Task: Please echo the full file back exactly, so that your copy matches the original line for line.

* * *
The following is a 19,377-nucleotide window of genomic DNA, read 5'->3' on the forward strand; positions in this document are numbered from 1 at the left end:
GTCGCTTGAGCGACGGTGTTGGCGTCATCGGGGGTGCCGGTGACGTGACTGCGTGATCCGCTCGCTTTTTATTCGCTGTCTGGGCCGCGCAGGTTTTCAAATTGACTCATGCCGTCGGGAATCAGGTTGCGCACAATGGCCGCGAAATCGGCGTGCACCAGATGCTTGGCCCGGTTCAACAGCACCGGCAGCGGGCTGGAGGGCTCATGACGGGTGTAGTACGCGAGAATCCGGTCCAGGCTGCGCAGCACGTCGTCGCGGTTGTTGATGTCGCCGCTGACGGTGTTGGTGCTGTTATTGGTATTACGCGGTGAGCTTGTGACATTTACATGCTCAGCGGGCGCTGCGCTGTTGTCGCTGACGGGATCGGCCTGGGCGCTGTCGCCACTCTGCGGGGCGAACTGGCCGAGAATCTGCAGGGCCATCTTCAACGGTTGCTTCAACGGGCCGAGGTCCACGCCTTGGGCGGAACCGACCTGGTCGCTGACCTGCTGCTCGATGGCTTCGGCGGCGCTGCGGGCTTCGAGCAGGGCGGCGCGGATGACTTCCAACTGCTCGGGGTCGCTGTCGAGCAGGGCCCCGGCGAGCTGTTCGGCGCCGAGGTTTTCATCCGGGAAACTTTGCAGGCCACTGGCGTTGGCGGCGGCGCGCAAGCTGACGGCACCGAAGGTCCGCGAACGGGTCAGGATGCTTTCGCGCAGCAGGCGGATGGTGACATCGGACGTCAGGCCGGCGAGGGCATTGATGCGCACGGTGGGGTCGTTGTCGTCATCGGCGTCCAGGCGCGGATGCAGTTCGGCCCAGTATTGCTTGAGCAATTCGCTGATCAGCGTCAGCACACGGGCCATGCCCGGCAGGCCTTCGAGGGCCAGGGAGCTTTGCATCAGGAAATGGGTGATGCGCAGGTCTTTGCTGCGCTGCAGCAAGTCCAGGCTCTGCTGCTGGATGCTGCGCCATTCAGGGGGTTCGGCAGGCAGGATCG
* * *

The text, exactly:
The following is a 19,377-nucleotide window of genomic DNA, read 5'->3' on the forward strand; positions in this document are numbered from 1 at the left end:
GTCGCTTGAGCGACGGTGTTGGCGTCATCGGGGGTGCCGGTGACGTGACTGCGTGATCCGCTCGCTTTTTATTCGCTGTCTGGGCCGCGCAGGTTTTCAAATTGACTCATGCCGTCGGGAATCAGGTTGCGCACAATGGCCGCGAAATCGGCGTGCACCAGATGCTTGGCCCGGTTCAACAGCACCGGCAGCGGGCTGGAGGGCTCATGACGGGTGTAGTACGCGAGAATCCGGTCCAGGCTGCGCAGCACGTCGTCGCGGTTGTTGATGTCGCCGCTGACGGTGTTGGTGCTGTTATTGGTATTACGCGGTGAGCTTGTGACATTTACATGCTCAGCGGGCGCTGCGCTGTTGTCGCTGACGGGATCGGCCTGGGCGCTGTCGCCACTCTGCGGGGCGAACTGGCCGAGAATCTGCAGGGCCATCTTCAACGGTTGCTTCAACGGGCCGAGGTCCACGCCTTGGGCGGAACCGACCTGGTCGCTGACCTGCTGCTCGATGGCTTCGGCGGCGCTGCGGGCTTCGAGCAGGGCGGCGCGGATGACTTCCAACTGCTCGGGGTCGCTGTCGAGCAGGGCCCCGGCGAGCTGTTCGGCGCCGAGGTTTTCATCCGGGAAACTTTGCAGGCCACTGGCGTTGGCGGCGGCGCGCAAGCTGACGGCACCGAAGGTCCGCGAACGGGTCAGGATGCTTTCGCGCAGCAGGCGGATGGTGACATCGGACGTCAGGCCGGCGAGGGCATTGATGCGCACGGTGGGGTCGTTGTCGTCATCGGCGTCCAGGCGCGGATGCAGTTCGGCCCAGTATTGCTTGAGCAATTCGCTGATCAGCGTCAGCACACGGGCCATGCCCGGCAGGCCTTCGAGGGCCAGGGAGCTTTGCATCAGGAAATGGGTGATGCGCAGGTCTTTGCTGCGCTGCAGCAAGTCCAGGCTCTGCTGCTGGATGCTGCGCCATTCAGGGGGTTCGGCAGGCAGGATCG